Winners Anonymous: Breaking Our Addiction to the Extraordinary

I have a confession:

I sometimes regret adding the “Dr.” to my web presence. I sometimes cringe when I see it in the URL. Because I think it’s awfully easy to hide behind those two extra letters and a wall full of diplomas. It’s easy to be the expert. It’s easy to be the guy with the answers. It’s easy to let others assume I have it all together.

Psychotherapy is a strange animal: we pay to consult with an expert but, ironically, if the expert pretends to have it all together, it actually interferes with the process of healing. Because hiding behind the “expert” status directly conflicts with some of the fundamental goals of therapy:

To fully embrace our humanity.

To accept we are all messy-beautiful creatures.

And to settle into the peacefulness of this conclusion: we’re all pretty ordinary, and that is blessedly good enough.

Fear of the Ordinary

In her new book, Daring Greatly, Brene Brown suggests our refusal to lose is the result of “…the shame-based fear of being ordinary.” She describes it as “the fear of never feeling extraordinary enough to be noticed, to be lovable, to belong, or to cultivate a sense of purpose.”

We don’t hate to lose because losers are failures. We hate to lose because losers are ordinary—ordinary humans who make mistakes and advertise their brokenness in a million different ways—and we have allowed “ordinary” and “worthless” to become dangerously intertwined.

I think we’ve become convinced extraordinary is the only acceptable way to be:

Ordinary people with a skill for acting are elevated into celebrities. Young men with a skill for putting a ball through a hoop are marketed into multi-million dollar gods. Entrepreneurs with a skill for innovation are put on magazine covers and a pedestal we call affluence.

It destroys them—celebrities overdose, athletes develop God complexes and go rogue, and innovators work themselves to death—but we ignore the effects of our obsession with the extraordinary. Instead of calling it what it is—a disease—we scrape and claw to participate in the epidemic.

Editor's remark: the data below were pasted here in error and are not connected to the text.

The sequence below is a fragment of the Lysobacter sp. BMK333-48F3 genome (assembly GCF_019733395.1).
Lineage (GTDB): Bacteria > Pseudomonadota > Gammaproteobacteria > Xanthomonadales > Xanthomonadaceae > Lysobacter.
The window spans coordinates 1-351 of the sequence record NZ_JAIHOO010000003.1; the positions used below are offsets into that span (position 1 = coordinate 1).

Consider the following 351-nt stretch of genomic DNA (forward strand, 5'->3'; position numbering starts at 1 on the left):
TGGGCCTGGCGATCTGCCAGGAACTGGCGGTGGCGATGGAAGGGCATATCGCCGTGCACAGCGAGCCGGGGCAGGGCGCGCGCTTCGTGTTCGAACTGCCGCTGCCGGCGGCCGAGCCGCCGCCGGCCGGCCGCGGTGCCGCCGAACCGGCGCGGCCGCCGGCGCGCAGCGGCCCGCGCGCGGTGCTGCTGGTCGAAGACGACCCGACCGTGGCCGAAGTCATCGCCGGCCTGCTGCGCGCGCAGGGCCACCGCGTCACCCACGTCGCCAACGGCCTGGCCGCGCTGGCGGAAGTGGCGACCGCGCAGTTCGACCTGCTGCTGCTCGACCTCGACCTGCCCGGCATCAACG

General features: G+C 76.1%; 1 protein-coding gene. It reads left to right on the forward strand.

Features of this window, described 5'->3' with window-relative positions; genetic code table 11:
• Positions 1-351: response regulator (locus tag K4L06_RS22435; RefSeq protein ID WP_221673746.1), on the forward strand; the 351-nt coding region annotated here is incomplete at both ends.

In our kitchens and living rooms, marriages crumble beneath the weight of each spouse’s need to feel more extraordinary than their partner. On playgrounds, our kids compete for the mantle of the Most Extraordinary with basketballs and words and fists. And in the public square we turn politics into religion and religion into politics and we battle to the bitter end, claiming our group is extraordinary and everyone else is a loser.

We run from ordinariness like we would run from a ghost. And, indeed, we are running from a ghost. It’s the ghost of shame whispering in the quiet recesses of our hearts, and the lie on its tongue is this: “To lose is to be ordinary, and to be ordinary is to be nothing.”

“I’m Just a Dude”

Several months ago, I was at a pub with a friend, enjoying a late dinner. The televisions on every wall were advertising the extraordinary in various forms of athletic endeavor.

ESPN like a drug dealer of greatness.

My friend and I talked about our temptation to have eye-catching careers, to be model husbands, to be exalted fathers. We talked about how easy it can be to get lost in the adoration when things are going well, and to get lost in despair when they are not. 

And then he said something that was a game-changer for me. He said, “Kelly, I say to myself, ‘I’m just a dude,’ and I remind myself that is enough.”

I’m just a dude.

And that is enough.

We must uncouple “ordinary” and “inadequate.” We must remember that all of us are human. We have hearts that beat, lungs that breathe, and souls that are hungering for a sense worth. We must feel this in our bones: I’m just as ordinary as everybody else. And we must love ourselves and the people around us, not in spite of it, but because of it. 

Winners Anonymous

Most 12-step programs begin with a confession. In Alcoholics Anonymous, the initial greeting goes something like this: “Hi, my name is So-and-So, and I’m an alcoholic.”

Well, I have a confession: I’m just a dude.

What would you think about starting a new 12-step movement with me? We could call it Winners Anonymous. We’ll confess our addiction to winning. We’ll admit we’re all craving the drug of victory and the euphoric feeling of “extraordinary” that comes with it. We’ll embrace that we are all ordinary losers. And we will resolutely insist that we are ordinary, messy, and beautiful people, all at the same time

I’ll go first:

“Hi, my name is Kelly. And I’m an addict. I fight to win so I don’t have to feel ordinary, because I’ve confused being ordinary with being not good enough. I want to break my addiction to winning. I want to remember ‘I’m just a dude.’ And I want to experience the peace and freedom that come from being ordinary while swimming in grace.”

Want to join a bunch of ordinary, beautiful losers?

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In his debut novel, Kelly weaves a page-turning, plot-twisting tale that explores the spiritual depths of identity and relationships, amidst themes of healing, grace, faith, forgiveness, and freedom.

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About Kelly

Dr. Kelly Flanagan is a psychologist, author, consultant, and speaker who enjoys walking with people through the three essentials of a truly satisfying life: worthiness, belonging, and purpose. His blog writings have been featured in Reader’s Digest, The Huffington Post, The 5 Love Languages, and the TODAY Show. Kelly is the author of Loveable and True Companions.